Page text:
This week commemorates the thirtieth anniversary of a pro-democracy protest in Beijing that culminated in the famous image of a young, unknown Chinese man standing, alone, against a row of tanks. As this milestone passes us, those of us who belong to Christ should pause to reflect on how the courage that comes from the Spirit of God ought to prompt all of us to, when necessary, stand alone against the crowd.
What was most striking, after all, about this image is that he was not, in that moment, part of a mob or a riot or an army. It was just him, unarmed and unaccompanied. And yet, that’s, ironically enough, where the power was. The loneliness of this action is what gave it its force. Part of the reason the world paid such attention is because this action didn’t seem to make sense. Why would one person risk his life and his place in society without the means to fight back? And why would he do it without the safety of a herd?
Courage, biblically defined, includes both of these elements—a redefinition of power and a reshaping of community.
The prophet Elijah, after all, has no troops and no armaments when he stands against the paganizing king of Israel. He only has a word from God, a word that, at times, comes only as the sound of thinnest silence (1 Kings 19:12). Moreover, Elijah believed that he was exiled and alone, cut off from the rest of the community. “I have been very jealous for the Lord, the God of hosts,” the prophet complained. “For the people of Israel have forsaken your covenant, thrown down your altars and killed your prophets with the sword and I, even I only, am left, and they seek my life, to take it away” (1 Kings 19:14).
Jesus identified the fear of standing alone as one of the primary aspects of cowardice. Many in the crowds hailed Jesus as the anointed of God as he entered Jerusalem on a donkey’s back. But, just a matter of paragraphs later, John tells us that “many even of the authorities believed in him, but for fear of the Pharisees they did not confess it, so that they would not be put out of the synagogue, for they loved the glory that comes from man more than the glory that comes from God” (Jn. 12:42-43).
Most of you reading this do not live in totalitarian governmental systems (though some of you do). The drive to fit in, to not be put out of our places of belonging, is the case for all of us, though, regardless of our context. All of us, left to ourselves, want the visible, audible glory we can get from one another, rather than the glory that comes from God, a glory that is not seen by anything but faith this side of the New Jerusalem.
Think of the toxic nature of the social media ecosystem right now, and of public discourse in general. People seek to vilify one another, not really because they believe that this is effective in persuading others of their views, but in order to pay their dues with whatever tribe to which they belong (or to which they want to belong). This has not brought about real connectedness, though. As David Brooks writes, “Tribalism is community for lonely narcissists.” That means no community at all.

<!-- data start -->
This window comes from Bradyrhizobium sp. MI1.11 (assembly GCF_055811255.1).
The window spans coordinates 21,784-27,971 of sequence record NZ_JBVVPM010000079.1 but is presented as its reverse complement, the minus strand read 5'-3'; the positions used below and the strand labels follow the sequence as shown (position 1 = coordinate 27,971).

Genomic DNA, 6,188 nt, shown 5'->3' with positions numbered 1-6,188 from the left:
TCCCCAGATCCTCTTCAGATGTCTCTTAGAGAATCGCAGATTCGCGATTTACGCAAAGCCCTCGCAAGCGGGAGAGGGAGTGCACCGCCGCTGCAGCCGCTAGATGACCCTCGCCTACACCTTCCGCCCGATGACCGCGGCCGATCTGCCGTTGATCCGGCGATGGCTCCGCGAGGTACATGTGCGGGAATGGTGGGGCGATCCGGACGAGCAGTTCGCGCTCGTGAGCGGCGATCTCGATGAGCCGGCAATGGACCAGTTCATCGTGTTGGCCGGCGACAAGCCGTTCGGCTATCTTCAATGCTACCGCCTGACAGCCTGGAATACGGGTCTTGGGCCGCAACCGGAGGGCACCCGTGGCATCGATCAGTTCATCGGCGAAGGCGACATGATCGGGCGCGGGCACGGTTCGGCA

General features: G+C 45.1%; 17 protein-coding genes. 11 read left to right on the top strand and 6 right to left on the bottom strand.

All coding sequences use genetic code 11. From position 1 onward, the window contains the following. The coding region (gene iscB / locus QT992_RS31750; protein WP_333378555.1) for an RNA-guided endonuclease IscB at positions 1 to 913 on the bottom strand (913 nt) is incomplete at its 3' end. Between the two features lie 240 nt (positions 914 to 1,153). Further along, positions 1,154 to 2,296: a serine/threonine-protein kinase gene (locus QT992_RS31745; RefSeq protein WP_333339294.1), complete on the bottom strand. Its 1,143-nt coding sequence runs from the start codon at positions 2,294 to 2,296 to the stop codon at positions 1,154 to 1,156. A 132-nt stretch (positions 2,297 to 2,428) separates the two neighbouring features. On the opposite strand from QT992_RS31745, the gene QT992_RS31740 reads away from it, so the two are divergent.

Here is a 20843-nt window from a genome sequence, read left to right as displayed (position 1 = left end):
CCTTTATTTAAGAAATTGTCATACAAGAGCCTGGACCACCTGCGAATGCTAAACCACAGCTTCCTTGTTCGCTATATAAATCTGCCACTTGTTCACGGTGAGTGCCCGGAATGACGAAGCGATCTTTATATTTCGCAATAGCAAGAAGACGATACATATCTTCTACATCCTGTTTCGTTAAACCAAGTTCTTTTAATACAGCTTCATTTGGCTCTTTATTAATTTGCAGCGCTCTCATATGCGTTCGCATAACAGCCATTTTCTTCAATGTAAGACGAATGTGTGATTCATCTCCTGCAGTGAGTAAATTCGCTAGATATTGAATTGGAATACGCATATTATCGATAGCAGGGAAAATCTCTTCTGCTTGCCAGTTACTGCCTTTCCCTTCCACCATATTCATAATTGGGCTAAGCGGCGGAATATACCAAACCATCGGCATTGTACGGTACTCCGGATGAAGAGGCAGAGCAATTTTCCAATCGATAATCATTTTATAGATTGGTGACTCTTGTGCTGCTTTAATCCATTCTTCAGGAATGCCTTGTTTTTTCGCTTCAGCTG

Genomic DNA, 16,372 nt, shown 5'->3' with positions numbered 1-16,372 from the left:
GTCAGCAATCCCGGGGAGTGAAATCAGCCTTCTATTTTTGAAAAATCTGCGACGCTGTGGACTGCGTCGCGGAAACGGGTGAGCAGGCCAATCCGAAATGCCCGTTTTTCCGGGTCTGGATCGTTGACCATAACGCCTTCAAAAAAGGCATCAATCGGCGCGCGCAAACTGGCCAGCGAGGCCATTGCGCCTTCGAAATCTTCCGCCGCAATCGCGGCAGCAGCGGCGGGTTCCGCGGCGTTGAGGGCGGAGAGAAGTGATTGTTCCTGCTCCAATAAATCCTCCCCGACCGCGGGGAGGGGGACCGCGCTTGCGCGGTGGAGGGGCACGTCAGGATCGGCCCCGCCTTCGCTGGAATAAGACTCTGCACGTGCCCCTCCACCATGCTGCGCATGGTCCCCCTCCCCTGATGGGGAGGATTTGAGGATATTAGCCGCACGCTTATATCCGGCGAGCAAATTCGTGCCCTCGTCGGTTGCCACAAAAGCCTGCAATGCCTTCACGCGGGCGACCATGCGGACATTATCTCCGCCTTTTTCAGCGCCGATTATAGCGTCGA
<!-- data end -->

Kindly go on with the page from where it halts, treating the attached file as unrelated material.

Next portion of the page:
Courage is intrinsically lonely, whether that’s the Christian college student whose friends call her a “bigot” for believing in the exclusivity of Christ, or the Christian pastor whose congregation calls him a “liberal” for believing that God opposes racism. Sometimes that courage means that one will be, like Elijah, seemingly all by oneself, out of the mainstream and vilified for not contributing to the “unity” of what the group thinks is best.
But just as tribalism is no real community, standing alone in gospel courage is no real loneliness. God told Elijah that his sense of isolation wasn’t real. There were, at that very moment, a remnant of 7000 in Israel that had not bowed the knee to Baal (1 Kings 19:18). Moreover, the loneliness of the moment is often necessary for the sake of community in the long run. The Apostle Paul stood alone, against both false teachers and dissembling disciples. When it comes to those who sought to pressure him to conform, he wrote “to them we did not yield in submission even for a moment.” Why? Was it because of his individualism? Not at all. It was so that “the truth of the gospel might be preserved for you” (Gal. 2:5). Because Paul stood alone, we can stand together. That’s countless numbers of us from every tribe, tongue and nation; some of us on earth right now, some of us in heaven.
The “tank man” of Tiananmen Square was bravely alone, but, in his loneliness, he inspired people all over the world to stand for freedom over tyranny. As we remember him, let’s remember how much more so we as Christians are called to stand—sometimes in community and sometimes in solitude—for the truth that is dependent on the cross, not dependent on the crowd.